Posts Tagged ‘Henrik Ibsen’

Review – Hedda Gabler, National Theatre

Friday 9 December 2016

nt-live-hedda-gabler-portrait-listings-image-uk-722x1024A few weeks ago, on the Nothern Line, while Phil was running his fingers along the lines of type in the Metro he noticed he was sitting next to a woman concentrating on a script with all the “Mrs Elvsted” parts underlined. Suspecting it might be for the National’s Hedda Gabler he went off and did a bit of internet stalking and discovered that it was Sinéad Matthews who takes that role in the this production.

Perhaps Phil should have torn her manuscript into pieces, scribbled notes all over it so that she could piece it back together again to get a better understanding of her role. To explain that would need a SPOILER ALERT. Of course if it had been Ruth Wilson (who plays this Hedda) next to him he’d have torched it for her. Read the rest of this entry »

Review – Hedda Gabler, Old Vic

Wednesday 12 September 2012

Mark Shenton must been wearing a turban and fingering his crystal ball when he wrote in his Stage blog on Monday “I always say there is no true objectivity in reviewing; we inevitably bring who we are to what we write and it is sometimes (though we try to make adjustments for personal circumstances) dictated by just how we are feeling that day. You’re not always in the mood for Chekhovian or Ibsenite misery.” Indeed.

Poor Mr Ibsen didn’t really stand much of a chance coming the night after the Whingers had been so overly-entertained at the Hackney Empire’s Golden Years of Variety.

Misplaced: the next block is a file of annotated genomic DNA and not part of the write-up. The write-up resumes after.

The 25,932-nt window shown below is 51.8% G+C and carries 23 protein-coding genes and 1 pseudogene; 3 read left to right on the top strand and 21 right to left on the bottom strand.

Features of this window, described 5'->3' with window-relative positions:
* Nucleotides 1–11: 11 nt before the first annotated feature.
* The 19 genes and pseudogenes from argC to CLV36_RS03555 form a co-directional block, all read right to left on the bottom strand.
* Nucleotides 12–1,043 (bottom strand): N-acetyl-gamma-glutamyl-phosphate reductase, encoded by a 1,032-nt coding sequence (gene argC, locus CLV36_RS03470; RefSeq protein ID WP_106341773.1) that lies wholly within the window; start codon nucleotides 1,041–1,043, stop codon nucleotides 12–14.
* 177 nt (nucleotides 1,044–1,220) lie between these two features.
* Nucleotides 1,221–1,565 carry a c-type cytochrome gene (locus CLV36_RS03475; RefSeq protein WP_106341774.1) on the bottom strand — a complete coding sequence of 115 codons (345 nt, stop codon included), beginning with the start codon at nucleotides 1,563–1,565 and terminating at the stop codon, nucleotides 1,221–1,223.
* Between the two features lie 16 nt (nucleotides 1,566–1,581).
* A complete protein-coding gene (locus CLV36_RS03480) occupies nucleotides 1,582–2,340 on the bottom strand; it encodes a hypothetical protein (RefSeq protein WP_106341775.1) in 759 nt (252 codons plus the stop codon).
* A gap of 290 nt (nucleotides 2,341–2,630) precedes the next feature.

As Andrew had mused “If only all theatre could be like this; I’d be there every night”.

What was not to like? Roy Hudd, Melvyn Hayes, Tony Hatch on the old joanna with his ‘Downtown’ and ‘Messing About on the River’ by way of his Crossroads/Neighbours/Emmerdale themes, Barry Cryer, Sharon D Clarke, Paul Zerdin’s brilliant vent act, Clive Rowe and a stage crammed with pantomime Dames, Rick Wakeman playing nursery rhymes in the style of classical composers (and Les Dawson), the hilarious – it’s a live thing, trust us on this – Joe Pasquale, 89 year-old bird song impersonating legend Ronnie Ronalde and plate-spinners Andy Van Buren and Allyson to name but a few. Yes, plate-spinning! Now that’s what we call entertainment. Read the rest of this entry »

Review – Emperor and Galilean, National Theatre

Tuesday 14 June 2011

You’re a casting director. You’ve got Hitler’s favourite play sitting on your desk. Who you gonna call? Ian McDiarmid! Read the rest of this entry »

Review – The Master Builder, Almeida

Thursday 18 November 2010

Call the Guinness Book of Records! Call Norris McWhirter! Call Roy Castle! Loudly!

Sometimes you wonder about a title of a play and think, how did they come up with that? Sometimes you find yourself waiting for the title  to appear. But there is no waiting or wondering here. Not in Ibsen‘s The Master Builder at the Almeida.